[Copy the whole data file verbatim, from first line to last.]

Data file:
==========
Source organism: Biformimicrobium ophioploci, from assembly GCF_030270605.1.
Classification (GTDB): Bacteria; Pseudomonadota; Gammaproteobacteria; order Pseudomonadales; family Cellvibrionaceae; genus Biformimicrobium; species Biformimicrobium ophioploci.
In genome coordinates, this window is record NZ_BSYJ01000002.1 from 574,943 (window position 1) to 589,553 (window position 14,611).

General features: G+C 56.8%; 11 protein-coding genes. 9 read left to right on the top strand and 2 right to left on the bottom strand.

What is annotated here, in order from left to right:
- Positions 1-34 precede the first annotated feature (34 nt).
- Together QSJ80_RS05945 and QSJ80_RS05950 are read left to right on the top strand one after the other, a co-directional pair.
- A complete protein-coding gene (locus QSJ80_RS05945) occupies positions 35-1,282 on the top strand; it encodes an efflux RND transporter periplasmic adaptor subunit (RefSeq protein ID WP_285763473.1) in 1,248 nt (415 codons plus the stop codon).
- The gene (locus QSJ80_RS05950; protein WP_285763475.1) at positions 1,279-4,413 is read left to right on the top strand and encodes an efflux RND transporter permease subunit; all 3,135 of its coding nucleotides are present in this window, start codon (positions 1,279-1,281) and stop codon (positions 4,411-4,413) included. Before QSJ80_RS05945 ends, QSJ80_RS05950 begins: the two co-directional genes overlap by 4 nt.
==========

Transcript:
Source organism: Biformimicrobium ophioploci, from assembly GCF_030270605.1.
Classification (GTDB): Bacteria; Pseudomonadota; Gammaproteobacteria; order Pseudomonadales; family Cellvibrionaceae; genus Biformimicrobium; species Biformimicrobium ophioploci.
In genome coordinates, this window is record NZ_BSYJ01000002.1 from 574,943 (window position 1) to 589,553 (window position 14,611).

General features: G+C 56.8%; 11 protein-coding genes. 9 read left to right on the top strand and 2 right to left on the bottom strand.

What is annotated here, in order from left to right:
- Positions 1-34 precede the first annotated feature (34 nt).
- Together QSJ80_RS05945 and QSJ80_RS05950 are read left to right on the top strand one after the other, a co-directional pair.
- A complete protein-coding gene (locus QSJ80_RS05945) occupies positions 35-1,282 on the top strand; it encodes an efflux RND transporter periplasmic adaptor subunit (RefSeq protein ID WP_285763473.1) in 1,248 nt (415 codons plus the stop codon).
- The gene (locus QSJ80_RS05950; protein WP_285763475.1) at positions 1,279-4,413 is read left to right on the top strand and encodes an efflux RND transporter permease subunit; all 3,135 of its coding nucleotides are present in this window, start codon (positions 1,279-1,281) and stop codon (positions 4,411-4,413) included. Before QSJ80_RS05945 ends, QSJ80_RS05950 begins: the two co-directional genes overlap by 4 nt.